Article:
Results for pages tagged with "drought"
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Cattle producers should be on the watch for nitrate and prussic acid poisoning during drought conditions.
Drought is a topic on every tongue in our service area. I've recently visited with several producers who have made plans to manage through this drought. But the length and severity of this dry spell is affecting everyone and is very serious for many.
Heat stress can greatly impact cattle producers through decreased milk production and subsequent calf growth, decreased reproductive performance in cows and bulls, and decreased stocker and feeder performance. It has been estimated that heat-related events in the Midwest have cost the cattle industry over $75 million in the past 10 years.
Rains and normal temperatures into June have taken some of the sting out of the memories of last summer's drought. For cattle kept during the summer of 1998, many of the effects of heat stress were...
Limited rainfall and record heat forced the liquidation of livestock, the likes of which most of us have never seen in our lifetimes. Only the most astute land managers will recover quickly, while the majority will experience lasting effects. It may take as many as three to five years for some to fully recover and that is only if we see good years along the way.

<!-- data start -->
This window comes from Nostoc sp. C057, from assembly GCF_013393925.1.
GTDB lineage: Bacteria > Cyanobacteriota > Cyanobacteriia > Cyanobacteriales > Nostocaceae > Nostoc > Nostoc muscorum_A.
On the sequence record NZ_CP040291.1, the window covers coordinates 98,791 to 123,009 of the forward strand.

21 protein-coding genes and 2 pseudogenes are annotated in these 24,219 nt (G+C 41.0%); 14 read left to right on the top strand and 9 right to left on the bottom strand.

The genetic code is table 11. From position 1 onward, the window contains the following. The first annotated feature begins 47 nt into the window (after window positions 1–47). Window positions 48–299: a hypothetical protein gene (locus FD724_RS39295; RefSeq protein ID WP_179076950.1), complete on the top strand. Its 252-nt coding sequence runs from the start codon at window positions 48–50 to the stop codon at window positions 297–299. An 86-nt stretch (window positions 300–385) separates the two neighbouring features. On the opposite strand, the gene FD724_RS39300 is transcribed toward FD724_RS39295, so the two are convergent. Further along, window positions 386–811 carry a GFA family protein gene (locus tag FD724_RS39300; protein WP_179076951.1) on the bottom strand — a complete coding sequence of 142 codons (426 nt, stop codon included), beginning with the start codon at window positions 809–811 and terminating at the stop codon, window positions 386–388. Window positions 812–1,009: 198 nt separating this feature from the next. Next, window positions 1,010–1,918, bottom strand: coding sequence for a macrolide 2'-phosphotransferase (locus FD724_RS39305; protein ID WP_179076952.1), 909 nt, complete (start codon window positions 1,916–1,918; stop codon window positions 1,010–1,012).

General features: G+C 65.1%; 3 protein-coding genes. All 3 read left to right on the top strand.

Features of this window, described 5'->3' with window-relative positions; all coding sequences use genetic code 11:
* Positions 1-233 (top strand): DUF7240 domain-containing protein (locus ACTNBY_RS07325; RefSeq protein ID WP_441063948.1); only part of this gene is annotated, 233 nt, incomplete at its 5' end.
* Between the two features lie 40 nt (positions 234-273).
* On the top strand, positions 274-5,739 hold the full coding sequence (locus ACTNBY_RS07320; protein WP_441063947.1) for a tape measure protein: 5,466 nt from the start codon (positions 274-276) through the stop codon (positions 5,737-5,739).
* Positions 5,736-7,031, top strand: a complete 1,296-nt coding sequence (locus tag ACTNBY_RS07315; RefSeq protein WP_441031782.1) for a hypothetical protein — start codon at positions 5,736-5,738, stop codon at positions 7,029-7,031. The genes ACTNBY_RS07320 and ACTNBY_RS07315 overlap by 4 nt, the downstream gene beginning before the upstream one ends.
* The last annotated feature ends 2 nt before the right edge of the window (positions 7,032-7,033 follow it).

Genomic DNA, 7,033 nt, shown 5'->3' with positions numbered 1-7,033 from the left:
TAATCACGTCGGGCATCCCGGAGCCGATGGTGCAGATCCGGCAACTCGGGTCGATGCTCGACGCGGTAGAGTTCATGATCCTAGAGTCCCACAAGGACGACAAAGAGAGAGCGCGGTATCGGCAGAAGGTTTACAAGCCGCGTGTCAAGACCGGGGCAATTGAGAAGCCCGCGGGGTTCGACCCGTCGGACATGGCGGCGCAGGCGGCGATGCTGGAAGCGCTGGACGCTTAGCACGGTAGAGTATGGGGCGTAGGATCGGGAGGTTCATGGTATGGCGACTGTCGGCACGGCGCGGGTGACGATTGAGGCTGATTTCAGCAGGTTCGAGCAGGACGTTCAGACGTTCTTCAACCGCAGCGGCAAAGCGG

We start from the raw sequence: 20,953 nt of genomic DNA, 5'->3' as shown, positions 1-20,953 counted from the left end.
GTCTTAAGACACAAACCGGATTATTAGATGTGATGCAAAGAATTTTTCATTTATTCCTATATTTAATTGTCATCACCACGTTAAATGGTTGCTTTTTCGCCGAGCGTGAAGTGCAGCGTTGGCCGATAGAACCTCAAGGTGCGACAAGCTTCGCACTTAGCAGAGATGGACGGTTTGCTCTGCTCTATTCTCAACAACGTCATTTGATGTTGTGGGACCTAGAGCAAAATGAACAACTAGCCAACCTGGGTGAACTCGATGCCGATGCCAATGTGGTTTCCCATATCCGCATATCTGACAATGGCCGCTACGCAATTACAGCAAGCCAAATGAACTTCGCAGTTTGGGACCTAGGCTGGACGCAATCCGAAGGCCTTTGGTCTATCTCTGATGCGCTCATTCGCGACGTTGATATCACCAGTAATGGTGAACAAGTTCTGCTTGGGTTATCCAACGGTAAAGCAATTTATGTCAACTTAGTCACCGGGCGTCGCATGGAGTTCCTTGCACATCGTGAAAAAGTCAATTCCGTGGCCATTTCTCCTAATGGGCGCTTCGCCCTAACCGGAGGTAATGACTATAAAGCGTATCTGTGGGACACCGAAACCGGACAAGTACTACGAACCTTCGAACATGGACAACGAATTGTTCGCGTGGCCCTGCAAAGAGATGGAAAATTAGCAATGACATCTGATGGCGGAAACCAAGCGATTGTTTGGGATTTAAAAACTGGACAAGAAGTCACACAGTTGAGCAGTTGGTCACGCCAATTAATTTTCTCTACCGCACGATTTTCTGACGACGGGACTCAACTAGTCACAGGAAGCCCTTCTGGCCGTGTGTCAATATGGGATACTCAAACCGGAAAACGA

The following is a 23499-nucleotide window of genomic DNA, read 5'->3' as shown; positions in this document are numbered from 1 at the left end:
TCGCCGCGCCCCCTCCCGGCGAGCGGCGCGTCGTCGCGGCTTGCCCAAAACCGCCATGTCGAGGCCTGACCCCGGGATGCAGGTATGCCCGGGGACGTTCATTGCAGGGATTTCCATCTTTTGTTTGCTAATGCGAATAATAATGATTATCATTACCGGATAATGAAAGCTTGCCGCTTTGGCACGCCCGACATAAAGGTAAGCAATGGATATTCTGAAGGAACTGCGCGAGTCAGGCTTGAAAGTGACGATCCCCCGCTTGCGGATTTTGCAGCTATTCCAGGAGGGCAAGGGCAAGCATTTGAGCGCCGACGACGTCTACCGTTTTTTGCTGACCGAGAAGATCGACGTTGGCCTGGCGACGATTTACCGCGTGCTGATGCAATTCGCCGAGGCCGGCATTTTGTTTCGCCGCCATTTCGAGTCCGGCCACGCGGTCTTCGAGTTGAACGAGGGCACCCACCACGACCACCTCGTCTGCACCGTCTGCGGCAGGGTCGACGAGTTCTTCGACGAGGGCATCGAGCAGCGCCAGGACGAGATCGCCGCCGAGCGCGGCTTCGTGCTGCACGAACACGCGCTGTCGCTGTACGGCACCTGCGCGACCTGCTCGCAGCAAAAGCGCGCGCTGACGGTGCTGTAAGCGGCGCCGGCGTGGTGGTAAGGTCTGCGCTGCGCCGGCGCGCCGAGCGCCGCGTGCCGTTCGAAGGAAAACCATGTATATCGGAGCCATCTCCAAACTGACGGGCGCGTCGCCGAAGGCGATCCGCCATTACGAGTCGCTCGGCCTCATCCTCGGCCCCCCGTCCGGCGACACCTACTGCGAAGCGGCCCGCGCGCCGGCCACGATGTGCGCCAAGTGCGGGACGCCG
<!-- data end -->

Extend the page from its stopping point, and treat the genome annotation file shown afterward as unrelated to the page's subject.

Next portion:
Many landowners are building and stocking new ponds, as well as re-stocking old ponds that dried up, with fish to increase water reserves and provide fisheries for family enjoyment or income. It's good to take time to consider all of the values that ponds have to offer before actually beginning the dirt work.
Pastures are quickly burning up due to the heat and dry conditions, resulting in ranchers quickly running out of grazeable pasture that provides the necessary energy, protein, vitamins and minerals. Since the drought is covering such a large area, accessible supplemental hay and available rental pasture is not abundant in nearby areas.
Above-average temperatures and low soil moisture have once again forced us to think about some drought management practices. Early weaning is one way to reduce the nutritional requirements of your cow herd and ultimately improve reproductive efficiency.
Drought is a dirty word around these parts. A project between the Noble Research Institute and Texas A&M University hopes to help regional producers with a system to forecast probable forage growth conditions up to 90 days in the future.
An option available to producers this fall is overseeding the warm season pastures with a cool season forage, assuming we have adequate moisture conditions at planting. With our summer pastures being grazed short, early establishment is very possible and would thus facilitate fall forage production.